Food: Fish is a great resource of nutrients | PostIndependent.com

Food: Fish is a great resource of nutrients

Angela Shelf Medearis and Gina Harlow
KITCHEN DIVA

SAUTEED CATFISH WITH ANCHOVY CHIMICHURRI

For the Anchovy Chimichurri:

3/4 cup fresh basil

3/4 cup fresh celery leaves

3/4 cup cilantro

3/4 cup parsley

7 anchovy fillets (boneless and skinless), finely chopped

1 celery stalk, sliced

1/4 cup plus 2 tablespoons plus 1 teaspoon extra-virgin olive oil

2 tablespoons plus 1 teaspoon fresh lemon juice

1 tomatillo, husk peeled and discarded

2 garlic cloves, 1 chopped

1/8 teaspoon crushed red pepper

1 teaspoon salt

1 teaspoon freshly ground black pepper

For the Catfish:

4 catfish fillets (3.5 to 4-ounces each), U.S. Farm-Raised Catfish

2 tablespoons olive oil

1 1/2 tablespoons poultry seasoning

1/2 teaspoon paprika

1 teaspoon salt

1 teaspoon freshly ground black pepper

Mix the basil, celery leaves, cilantro and parsley with 6 of the 7 chopped anchovy fillets. Transfer 1/3 of the basil herb mixture to a medium bowl. Add sliced celery and 1 teaspoon each of the olive oil and lemon juice. Cover and reserve mixture to garnish the fish.

To make the Chimichurri:

Puree the remaining basil mixture and the remaining anchovy in a food processor or a blender. Slowly drizzle in the 1/4 cup olive oil until ingredients are well-combined. Season the Chimichurri with salt, as needed. Cover and set aside.

To prepare Catfish:

1. Heat olive oil in a medium skillet over medium heat. Rinse catfish fillets and pat dry. Season catfish on both sides with the poultry seasoning, paprika, salt and pepper. Place fillets in skillet and saute for 3 minutes per side, or until fish is completely opaque and flakes easily with a fork.

2. Remove catfish from pan. Serve with a generous amount of Anchovy Chimichurri and top with the remaining basil mixture garnish. Serves 4-6.

Since prehistoric times, man has seized a spear, fashioned a rod with string or tied a net together to pull a meal from streams and oceans. Even today, in some cultures, fishing is much more meaningful than just providing food. It’s a way of life, handed down and etched into the heredity. Taking food from the water was, and is, the most basic way to provide sustenance and survival.

Today, food choices abound. Having fish as a part of our diets is not a necessity, but it’s a common and a healthy choice. Along with being a naturally low-fat protein, most fish, especially fatty fish, are high in omega-3 fatty acids, which contribute to heart and brain health. Omega-3s also can be found in nuts, flaxseed and soybeans.

Choosing the right fish is important. Some fish are susceptible to mercury and other environmental contaminants. Other fish are in danger of becoming overfished. So what’s a fish lover to do? Luckily, new fishing practices have evolved that allow us to choose types of fish we can feel good about eating. There also are informative websites like http://www.seafoodwatch.org that provide up-to-date information about the best types of seafood to serve.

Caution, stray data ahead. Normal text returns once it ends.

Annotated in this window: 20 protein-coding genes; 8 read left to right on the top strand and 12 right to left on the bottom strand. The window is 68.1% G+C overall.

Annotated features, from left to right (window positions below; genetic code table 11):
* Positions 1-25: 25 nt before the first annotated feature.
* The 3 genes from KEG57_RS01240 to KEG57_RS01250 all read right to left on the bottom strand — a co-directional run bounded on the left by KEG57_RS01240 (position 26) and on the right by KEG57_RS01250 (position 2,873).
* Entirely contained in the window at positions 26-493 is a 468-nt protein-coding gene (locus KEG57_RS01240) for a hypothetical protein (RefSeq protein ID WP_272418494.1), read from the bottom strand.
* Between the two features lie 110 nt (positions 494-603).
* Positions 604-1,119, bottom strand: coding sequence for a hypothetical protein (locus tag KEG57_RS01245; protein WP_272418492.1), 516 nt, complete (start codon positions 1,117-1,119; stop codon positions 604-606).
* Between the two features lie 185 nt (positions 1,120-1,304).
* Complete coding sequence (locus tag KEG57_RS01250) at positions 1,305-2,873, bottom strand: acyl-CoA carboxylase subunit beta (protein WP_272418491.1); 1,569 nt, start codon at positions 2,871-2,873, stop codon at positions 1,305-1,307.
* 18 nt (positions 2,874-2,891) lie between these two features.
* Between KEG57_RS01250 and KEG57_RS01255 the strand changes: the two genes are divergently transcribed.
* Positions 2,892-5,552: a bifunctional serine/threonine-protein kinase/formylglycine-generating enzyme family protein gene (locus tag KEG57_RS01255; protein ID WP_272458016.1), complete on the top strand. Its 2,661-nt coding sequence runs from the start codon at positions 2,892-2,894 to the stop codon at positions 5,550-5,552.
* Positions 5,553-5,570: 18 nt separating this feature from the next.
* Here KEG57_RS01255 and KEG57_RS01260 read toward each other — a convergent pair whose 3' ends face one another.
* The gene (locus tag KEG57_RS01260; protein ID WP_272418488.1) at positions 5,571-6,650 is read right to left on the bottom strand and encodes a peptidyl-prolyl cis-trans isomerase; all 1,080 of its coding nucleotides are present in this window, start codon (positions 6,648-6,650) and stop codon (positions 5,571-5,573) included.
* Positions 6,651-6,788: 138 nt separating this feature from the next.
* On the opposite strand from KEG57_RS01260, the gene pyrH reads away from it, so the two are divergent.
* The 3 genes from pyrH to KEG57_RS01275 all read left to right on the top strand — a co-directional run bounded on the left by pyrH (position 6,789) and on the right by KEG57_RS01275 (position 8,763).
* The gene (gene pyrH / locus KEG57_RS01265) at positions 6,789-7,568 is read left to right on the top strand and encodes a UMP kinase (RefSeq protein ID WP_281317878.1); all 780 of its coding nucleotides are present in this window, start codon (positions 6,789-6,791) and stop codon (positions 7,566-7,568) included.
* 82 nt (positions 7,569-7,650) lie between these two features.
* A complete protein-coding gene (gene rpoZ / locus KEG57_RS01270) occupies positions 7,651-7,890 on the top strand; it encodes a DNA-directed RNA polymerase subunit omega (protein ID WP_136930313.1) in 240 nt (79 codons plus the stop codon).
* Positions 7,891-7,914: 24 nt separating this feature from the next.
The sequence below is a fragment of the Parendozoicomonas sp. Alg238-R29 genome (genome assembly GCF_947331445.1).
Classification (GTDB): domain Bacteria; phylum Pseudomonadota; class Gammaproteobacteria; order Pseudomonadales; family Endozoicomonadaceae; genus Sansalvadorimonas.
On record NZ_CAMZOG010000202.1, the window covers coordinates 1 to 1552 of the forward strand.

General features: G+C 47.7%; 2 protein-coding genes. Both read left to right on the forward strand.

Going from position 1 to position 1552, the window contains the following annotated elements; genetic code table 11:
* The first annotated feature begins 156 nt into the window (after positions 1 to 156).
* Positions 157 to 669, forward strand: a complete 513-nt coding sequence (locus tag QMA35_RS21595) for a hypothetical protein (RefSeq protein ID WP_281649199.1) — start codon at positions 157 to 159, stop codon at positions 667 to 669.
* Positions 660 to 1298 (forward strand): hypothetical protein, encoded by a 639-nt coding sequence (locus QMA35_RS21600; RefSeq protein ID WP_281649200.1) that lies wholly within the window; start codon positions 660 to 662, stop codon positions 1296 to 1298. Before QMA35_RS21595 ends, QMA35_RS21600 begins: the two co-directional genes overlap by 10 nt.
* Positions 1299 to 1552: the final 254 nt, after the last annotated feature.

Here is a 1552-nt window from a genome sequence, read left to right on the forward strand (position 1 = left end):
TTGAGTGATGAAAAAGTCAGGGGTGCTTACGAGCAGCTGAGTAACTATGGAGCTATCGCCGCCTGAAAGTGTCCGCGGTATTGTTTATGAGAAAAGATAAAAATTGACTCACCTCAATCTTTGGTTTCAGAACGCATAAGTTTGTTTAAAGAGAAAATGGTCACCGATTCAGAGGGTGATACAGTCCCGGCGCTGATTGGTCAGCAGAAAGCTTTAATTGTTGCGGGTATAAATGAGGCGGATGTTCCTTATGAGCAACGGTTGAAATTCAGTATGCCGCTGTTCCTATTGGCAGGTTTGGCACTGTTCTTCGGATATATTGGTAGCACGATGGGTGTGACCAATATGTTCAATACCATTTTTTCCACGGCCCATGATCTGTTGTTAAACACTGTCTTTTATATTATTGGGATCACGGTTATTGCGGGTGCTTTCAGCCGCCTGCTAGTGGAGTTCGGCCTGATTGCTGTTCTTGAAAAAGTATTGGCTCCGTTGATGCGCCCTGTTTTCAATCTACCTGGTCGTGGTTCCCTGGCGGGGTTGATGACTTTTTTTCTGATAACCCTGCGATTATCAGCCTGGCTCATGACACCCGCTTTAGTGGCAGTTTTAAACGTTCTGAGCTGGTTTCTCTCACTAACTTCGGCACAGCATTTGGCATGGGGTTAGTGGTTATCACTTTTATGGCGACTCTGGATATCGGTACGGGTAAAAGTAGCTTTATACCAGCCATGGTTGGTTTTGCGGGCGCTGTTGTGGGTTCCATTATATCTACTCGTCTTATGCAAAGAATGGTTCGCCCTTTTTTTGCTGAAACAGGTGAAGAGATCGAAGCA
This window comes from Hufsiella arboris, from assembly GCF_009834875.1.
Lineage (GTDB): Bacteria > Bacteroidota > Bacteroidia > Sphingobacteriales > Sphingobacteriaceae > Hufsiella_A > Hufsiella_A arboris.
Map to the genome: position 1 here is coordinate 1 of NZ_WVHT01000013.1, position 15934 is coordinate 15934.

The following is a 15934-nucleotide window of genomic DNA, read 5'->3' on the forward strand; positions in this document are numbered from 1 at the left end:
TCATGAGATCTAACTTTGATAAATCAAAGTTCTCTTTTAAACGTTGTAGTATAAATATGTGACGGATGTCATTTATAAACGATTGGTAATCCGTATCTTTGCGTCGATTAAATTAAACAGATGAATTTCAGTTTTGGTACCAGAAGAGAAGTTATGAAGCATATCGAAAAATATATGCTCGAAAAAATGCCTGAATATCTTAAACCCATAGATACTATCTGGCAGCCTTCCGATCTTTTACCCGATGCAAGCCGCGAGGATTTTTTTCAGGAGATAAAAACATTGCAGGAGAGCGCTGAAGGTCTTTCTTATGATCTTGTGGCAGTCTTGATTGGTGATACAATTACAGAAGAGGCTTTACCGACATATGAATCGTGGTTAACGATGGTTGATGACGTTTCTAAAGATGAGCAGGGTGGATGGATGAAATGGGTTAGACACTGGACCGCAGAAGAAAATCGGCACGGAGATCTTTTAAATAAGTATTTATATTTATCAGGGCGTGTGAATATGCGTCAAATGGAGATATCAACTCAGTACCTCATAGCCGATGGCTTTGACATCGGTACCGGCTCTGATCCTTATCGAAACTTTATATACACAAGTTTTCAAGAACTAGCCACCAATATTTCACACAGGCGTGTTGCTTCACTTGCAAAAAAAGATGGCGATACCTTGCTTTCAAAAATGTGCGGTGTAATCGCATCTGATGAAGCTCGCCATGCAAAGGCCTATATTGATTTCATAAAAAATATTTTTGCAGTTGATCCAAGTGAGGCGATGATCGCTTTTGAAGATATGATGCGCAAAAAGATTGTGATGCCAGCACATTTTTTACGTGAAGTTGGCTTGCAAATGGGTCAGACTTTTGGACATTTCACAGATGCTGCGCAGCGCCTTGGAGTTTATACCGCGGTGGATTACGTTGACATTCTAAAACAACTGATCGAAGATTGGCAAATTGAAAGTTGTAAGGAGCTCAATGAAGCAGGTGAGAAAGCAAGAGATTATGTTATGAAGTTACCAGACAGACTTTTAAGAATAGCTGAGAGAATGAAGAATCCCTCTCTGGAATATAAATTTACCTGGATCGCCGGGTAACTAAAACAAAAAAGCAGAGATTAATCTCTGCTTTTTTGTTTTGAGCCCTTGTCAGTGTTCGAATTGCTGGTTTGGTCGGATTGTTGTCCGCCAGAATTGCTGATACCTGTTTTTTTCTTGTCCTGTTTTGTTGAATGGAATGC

Here are a few suggestions from eNature:

Catfish: responsibly raised, fast-growing herbivores

Dungeness Crab: from well-regulated fisheries

Salmon: wild caught

Crayfish, crawfish or Crawdads: appropriately farmed

Anchovies: fast-growing and abundant

Shrimp — Atlantic Northern Pink: Abundant and captured without environmental damage

Scallops: responsibly farm-raised and abundant

Along with species and harvesting methods, it’s important to choose the right place to buy your fish. Select a store known for selling in large quantities on a daily basis, so you’ll have some assurance that your fish is fresh. Never buy packaged fish unless it’s frozen, and then make sure you read the labels and check the producers. Don’t be afraid to ask the fishmonger to let you smell the fish. Fresh fish should have no smell, a translucent quality to the meat and be firm to the touch (although they’re probably not going to let you touch it).

My recipe for Sauteed Catfish with Anchovy Chimichurri showcases two relatively inexpensive but nutritious types of seafood in a simple, flavorful dish.

Angela Shelf Medearis is an award-winning children’s author, culinary historian and author of seven cookbooks. Her new cookbook is “The Kitchen Diva’s Diabetic Cookbook.” Her website is http://www.divapro.com. To see how-to videos, recipes and much, much more, Like Angela Shelf Medearis, The Kitchen Diva! on Facebook. Read Gina Harlow’s blog about food and gardening at http://www.peachesandprosciutto.com. Recipes may not be reprinted without permission from Angela Shelf Medearis.


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